Whether you are an adolescent or a mid-lifer, we naturally look for ways to fill the craving for more dopamine. The brain wants novelty and play, and yet we seem to value goal setting and results orientation. We have upped the pressure to perform and somehow advocated less for play and novelty. No wonder anxiety has gone up and creativity has gone down. Curious isn’t it?
It is time to PLAY. What do you think?
Today can be your call to P L A Y
“Play with Passion”
“Laugh Trying Something New”
“Activate your Friendships”
“Yes Five Times Today”
Play with Passion!
It turns out when you engage in play, your brain produces GABA (brain molecules that reduce the activation of fear and anxiety), serotonin (a hormone that makes you feel happy) and dopamine (a hormone associated with addiction as it helps regulate reward and pleasure). Sound good? It is.
You can choose to be playful right now. Try brushing your teeth with your opposite hand this morning (playful and novel for your brain which will stimulate GABA)! Or mix up your breakfast (novelty stimulates dopamine). Turn on your stereo while you get ready for your day (play full out – dopamine & serotonin if you dance). You might even try jazz instead of country (new ways to get your mojo going).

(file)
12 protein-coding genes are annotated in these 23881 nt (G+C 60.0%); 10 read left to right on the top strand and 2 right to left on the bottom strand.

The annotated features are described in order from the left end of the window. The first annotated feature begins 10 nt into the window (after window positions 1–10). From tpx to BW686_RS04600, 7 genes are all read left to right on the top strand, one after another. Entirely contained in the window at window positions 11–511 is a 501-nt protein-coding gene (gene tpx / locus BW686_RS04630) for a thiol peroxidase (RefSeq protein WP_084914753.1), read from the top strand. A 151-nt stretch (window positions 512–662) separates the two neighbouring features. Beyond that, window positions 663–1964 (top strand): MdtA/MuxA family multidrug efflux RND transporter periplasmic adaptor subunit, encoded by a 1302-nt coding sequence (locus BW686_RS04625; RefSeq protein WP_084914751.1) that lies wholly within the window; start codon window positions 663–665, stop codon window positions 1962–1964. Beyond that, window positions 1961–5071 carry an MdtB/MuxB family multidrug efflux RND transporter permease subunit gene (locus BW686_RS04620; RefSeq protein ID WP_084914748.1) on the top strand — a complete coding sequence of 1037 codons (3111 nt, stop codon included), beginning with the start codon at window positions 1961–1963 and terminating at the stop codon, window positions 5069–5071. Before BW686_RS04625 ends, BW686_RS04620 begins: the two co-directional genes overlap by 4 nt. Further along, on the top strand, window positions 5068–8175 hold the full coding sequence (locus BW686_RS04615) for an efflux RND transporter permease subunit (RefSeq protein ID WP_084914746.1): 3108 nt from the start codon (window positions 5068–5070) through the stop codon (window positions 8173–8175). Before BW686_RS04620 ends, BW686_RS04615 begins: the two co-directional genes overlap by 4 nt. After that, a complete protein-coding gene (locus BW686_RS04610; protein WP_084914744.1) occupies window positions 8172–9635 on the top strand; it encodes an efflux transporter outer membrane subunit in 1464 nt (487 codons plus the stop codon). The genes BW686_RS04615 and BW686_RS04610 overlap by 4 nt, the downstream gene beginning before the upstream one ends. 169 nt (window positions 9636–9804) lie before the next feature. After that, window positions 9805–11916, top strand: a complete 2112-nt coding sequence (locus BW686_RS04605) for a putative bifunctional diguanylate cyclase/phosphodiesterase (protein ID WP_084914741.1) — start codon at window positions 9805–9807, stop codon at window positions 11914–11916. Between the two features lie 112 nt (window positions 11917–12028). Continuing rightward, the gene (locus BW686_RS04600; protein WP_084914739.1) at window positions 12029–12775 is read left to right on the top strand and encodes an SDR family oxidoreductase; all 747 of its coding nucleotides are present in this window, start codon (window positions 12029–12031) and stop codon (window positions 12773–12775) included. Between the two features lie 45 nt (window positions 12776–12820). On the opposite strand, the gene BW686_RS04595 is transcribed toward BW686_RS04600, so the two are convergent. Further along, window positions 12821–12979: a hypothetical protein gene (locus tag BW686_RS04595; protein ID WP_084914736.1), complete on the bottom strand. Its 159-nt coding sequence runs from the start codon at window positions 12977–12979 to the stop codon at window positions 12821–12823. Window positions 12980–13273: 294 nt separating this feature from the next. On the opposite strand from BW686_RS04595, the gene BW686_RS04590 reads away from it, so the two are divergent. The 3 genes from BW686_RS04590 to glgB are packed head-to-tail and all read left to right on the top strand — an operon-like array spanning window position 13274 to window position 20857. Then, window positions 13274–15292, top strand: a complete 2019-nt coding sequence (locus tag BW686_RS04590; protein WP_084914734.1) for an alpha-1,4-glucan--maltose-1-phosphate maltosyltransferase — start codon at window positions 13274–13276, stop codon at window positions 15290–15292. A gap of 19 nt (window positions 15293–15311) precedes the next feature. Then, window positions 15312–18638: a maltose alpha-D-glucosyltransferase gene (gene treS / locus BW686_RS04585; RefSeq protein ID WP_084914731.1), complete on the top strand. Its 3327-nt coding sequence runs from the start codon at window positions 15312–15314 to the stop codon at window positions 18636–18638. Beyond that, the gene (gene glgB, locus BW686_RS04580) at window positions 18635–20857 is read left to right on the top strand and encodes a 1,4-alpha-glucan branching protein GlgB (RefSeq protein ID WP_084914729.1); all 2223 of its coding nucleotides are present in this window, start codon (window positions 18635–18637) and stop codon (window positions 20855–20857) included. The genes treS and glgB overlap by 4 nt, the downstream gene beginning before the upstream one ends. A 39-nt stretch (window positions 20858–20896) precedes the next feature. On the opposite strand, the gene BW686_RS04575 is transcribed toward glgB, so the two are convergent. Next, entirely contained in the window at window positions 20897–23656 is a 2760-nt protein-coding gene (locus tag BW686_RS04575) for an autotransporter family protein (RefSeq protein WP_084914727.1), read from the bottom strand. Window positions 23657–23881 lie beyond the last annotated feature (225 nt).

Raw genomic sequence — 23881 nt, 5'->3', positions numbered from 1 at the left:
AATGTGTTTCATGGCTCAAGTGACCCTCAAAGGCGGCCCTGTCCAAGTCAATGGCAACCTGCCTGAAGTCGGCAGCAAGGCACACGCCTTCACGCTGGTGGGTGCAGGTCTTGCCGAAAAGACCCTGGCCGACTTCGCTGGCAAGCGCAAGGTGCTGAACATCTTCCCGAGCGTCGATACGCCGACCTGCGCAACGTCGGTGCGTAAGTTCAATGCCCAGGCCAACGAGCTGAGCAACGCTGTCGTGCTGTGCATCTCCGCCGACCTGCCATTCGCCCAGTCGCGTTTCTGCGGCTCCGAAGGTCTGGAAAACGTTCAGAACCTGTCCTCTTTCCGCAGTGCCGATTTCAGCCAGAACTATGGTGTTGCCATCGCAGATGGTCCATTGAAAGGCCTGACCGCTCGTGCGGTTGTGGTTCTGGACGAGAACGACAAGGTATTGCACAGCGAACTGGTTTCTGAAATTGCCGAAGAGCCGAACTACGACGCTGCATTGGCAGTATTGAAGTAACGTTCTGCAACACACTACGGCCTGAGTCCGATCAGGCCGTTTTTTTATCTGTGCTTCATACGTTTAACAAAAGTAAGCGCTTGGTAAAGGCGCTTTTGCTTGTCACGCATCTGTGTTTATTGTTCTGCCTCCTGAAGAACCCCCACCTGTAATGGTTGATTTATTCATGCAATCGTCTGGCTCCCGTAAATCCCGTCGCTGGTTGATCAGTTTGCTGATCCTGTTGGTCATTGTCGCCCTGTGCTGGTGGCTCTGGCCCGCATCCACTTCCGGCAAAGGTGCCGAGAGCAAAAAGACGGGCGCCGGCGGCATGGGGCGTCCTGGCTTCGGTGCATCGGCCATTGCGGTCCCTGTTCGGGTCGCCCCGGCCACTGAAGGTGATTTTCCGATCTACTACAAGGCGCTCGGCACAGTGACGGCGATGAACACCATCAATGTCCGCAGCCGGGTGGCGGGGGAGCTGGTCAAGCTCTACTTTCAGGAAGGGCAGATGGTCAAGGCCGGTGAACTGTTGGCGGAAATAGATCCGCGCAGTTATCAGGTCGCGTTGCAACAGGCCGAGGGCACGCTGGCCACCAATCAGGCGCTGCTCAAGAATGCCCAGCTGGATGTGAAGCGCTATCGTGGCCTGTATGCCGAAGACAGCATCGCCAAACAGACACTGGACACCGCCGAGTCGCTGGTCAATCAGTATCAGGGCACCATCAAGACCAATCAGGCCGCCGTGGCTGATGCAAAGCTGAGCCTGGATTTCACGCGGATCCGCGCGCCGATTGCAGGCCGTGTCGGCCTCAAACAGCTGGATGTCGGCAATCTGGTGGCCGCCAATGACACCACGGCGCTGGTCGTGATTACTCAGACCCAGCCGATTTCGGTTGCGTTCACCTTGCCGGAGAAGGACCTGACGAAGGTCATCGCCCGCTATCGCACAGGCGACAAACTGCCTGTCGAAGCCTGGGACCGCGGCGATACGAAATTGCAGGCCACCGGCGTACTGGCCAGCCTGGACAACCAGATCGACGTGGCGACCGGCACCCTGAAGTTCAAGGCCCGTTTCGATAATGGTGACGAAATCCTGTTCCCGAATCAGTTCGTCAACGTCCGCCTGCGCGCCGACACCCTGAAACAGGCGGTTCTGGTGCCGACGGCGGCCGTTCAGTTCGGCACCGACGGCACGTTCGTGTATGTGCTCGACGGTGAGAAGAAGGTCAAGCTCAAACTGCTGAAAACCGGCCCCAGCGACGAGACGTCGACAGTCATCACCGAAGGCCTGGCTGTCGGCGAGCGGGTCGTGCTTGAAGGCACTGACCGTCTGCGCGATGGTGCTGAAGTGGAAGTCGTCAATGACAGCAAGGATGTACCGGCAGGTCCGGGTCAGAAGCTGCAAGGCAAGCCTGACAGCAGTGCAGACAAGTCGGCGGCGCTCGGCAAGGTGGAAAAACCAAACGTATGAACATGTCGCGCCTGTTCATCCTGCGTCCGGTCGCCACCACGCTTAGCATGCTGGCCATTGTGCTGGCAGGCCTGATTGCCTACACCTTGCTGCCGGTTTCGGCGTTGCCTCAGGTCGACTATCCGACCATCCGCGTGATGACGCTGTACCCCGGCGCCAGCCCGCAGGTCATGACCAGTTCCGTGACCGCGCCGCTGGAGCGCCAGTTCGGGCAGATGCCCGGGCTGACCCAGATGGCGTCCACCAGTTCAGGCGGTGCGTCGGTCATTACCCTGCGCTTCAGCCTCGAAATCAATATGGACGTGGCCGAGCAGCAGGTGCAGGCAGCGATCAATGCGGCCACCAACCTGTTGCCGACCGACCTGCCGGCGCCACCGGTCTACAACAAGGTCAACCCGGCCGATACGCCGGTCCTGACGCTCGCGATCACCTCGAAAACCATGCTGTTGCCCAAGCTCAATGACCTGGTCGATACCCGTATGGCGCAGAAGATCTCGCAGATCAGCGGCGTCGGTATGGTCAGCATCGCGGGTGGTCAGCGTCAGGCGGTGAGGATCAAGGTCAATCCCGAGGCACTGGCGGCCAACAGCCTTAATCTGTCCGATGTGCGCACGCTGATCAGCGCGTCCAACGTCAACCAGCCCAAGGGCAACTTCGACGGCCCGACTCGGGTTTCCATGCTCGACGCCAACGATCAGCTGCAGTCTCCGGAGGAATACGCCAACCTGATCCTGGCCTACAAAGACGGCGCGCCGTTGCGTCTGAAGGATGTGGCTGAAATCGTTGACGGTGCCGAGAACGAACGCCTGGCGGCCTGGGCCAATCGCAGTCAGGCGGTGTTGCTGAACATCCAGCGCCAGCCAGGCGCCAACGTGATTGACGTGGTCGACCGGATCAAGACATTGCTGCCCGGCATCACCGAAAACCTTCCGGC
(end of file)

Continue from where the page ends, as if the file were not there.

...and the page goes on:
What’s the impact that these intentions will have on your mood?
Will you notice any changes to the way others respond to you because of this playful start to your day?
Laugh Trying Something New at least twice today.
When you laugh, your brain and body thrive in an optimal chemistry. Laughter is contagious. So just imagine how you can influence those around you simply sharing a funny story or practicing lighthearted play. Check out the comic section of the newspaper today. You might even post a good one at the water cooler.
Activate your Friendships
A dear colleague and friend of my husband passed away on Sunday. The sudden news of Pat Quinn’s passing is felt in many communities to be sure. His life will be deeply missed.
With a sudden loss of a dear friend, we are all reminded to stay current with our friends and family. Do your best to be present and tuned in when you see them. Make today count. Who are your fabulous five? How would you rate your last visits?
Just being in the presence of those you love, your brain releases hormones that will keep you and them happy, healthy, and thriving.. and if you have a hug when you see them, you will give them (and yourself) an increase of oxytocin, the attachment hormone.
We can all do a better job of caring for each other don’t you think?
YES – SAY YES FIVE TIMES TODAY
This makes me laugh because I think of my blog about boundaries, which was all about saying no.
Now that you can say no like a pro, I want you to practice your YES!
Make a game of Yes today. Slip 5 yes’s in when no one expects it. You know you can.